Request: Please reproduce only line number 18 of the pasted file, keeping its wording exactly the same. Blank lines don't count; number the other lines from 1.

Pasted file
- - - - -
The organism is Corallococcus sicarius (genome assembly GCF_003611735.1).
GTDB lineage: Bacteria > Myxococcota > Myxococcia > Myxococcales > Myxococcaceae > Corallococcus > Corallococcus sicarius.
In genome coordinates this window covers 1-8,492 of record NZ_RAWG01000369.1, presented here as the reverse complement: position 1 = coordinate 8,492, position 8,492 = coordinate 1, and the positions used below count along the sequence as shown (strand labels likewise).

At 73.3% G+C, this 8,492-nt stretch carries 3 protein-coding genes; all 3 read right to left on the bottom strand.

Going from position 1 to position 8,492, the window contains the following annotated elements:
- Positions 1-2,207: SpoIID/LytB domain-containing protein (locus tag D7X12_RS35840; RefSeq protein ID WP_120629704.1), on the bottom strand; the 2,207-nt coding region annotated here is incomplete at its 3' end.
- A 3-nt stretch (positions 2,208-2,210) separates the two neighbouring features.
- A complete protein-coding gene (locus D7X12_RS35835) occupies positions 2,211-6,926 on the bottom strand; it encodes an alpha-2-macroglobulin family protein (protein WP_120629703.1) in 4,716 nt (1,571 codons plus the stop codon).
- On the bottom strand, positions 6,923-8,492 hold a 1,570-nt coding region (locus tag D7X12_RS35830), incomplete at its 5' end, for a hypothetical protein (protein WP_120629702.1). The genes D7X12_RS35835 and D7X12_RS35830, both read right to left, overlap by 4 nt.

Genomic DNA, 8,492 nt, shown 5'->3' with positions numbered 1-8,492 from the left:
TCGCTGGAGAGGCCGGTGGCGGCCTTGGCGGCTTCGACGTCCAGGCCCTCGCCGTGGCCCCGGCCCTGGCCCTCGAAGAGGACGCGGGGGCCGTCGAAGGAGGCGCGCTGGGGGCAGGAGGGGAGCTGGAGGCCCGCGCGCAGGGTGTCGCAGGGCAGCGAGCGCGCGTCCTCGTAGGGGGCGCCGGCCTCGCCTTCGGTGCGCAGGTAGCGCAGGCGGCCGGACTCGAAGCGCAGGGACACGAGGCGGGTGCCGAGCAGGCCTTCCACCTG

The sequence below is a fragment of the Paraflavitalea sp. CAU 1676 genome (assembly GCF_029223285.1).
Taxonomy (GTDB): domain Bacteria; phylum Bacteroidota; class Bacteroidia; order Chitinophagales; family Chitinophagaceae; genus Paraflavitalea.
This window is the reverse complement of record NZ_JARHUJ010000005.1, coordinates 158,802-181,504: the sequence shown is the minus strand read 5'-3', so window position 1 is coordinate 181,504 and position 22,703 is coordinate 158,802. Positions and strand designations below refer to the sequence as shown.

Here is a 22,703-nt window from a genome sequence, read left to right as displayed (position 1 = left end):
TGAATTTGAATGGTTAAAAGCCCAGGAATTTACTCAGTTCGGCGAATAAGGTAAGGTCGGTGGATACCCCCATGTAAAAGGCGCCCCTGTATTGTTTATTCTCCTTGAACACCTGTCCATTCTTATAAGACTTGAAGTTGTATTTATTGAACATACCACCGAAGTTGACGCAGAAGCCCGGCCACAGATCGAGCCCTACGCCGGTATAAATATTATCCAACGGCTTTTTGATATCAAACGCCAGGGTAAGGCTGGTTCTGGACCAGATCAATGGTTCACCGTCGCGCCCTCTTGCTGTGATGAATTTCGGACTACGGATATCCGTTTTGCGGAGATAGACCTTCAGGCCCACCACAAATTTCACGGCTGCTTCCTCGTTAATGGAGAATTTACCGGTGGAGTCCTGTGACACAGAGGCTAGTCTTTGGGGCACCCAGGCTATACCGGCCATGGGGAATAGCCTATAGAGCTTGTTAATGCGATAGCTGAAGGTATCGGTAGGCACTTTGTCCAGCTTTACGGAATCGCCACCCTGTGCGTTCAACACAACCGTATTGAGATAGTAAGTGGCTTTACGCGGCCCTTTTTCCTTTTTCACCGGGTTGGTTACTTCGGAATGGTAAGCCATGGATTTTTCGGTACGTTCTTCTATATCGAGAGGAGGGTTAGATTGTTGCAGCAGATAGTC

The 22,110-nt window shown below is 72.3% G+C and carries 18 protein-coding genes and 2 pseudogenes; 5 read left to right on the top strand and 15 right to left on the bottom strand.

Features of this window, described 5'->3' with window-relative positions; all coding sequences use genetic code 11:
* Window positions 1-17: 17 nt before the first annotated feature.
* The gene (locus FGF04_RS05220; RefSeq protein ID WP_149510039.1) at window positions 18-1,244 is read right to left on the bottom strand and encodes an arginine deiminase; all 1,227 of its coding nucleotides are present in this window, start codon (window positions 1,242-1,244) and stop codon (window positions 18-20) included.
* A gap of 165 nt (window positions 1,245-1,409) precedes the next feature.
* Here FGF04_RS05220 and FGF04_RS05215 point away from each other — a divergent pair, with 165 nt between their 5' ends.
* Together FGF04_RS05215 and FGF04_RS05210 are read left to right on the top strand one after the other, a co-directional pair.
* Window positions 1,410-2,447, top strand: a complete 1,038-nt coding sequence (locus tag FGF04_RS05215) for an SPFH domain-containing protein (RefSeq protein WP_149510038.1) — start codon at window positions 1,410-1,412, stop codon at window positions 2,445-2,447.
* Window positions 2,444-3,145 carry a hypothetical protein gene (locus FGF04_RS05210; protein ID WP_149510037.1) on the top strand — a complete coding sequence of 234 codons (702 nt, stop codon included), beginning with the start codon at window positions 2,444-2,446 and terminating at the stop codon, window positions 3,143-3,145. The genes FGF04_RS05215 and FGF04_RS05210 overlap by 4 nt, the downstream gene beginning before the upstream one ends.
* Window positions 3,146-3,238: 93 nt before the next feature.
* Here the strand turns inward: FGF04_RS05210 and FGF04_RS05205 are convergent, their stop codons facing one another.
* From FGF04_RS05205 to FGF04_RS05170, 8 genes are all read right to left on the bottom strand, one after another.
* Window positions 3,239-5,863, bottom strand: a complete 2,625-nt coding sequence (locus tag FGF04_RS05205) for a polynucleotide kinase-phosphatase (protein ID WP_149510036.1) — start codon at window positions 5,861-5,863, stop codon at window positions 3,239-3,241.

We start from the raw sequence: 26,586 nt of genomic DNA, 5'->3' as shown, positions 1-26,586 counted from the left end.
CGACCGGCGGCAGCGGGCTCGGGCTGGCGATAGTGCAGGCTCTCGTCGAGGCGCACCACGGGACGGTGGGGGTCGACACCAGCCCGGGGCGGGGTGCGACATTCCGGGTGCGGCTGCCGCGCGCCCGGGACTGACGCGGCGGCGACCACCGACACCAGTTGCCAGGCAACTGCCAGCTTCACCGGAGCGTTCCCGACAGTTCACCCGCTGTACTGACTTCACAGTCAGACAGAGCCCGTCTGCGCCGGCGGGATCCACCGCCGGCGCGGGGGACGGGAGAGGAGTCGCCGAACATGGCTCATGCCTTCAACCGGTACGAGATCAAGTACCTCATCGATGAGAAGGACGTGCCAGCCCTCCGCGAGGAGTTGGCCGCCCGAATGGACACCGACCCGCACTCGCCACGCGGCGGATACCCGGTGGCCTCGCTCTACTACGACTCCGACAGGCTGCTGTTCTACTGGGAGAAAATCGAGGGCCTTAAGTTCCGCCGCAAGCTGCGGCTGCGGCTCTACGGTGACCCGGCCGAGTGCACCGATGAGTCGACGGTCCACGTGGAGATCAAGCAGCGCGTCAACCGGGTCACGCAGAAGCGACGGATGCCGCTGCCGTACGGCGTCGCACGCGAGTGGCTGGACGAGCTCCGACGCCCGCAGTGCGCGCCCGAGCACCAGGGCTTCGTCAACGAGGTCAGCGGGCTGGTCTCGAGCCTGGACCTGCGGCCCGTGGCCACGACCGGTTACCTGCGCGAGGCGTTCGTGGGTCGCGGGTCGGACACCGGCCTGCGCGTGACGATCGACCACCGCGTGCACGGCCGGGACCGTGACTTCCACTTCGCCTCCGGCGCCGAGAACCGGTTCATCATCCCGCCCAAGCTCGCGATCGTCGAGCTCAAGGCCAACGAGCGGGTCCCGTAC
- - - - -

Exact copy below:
Features of this window, described 5'->3' with window-relative positions; all coding sequences use genetic code 11: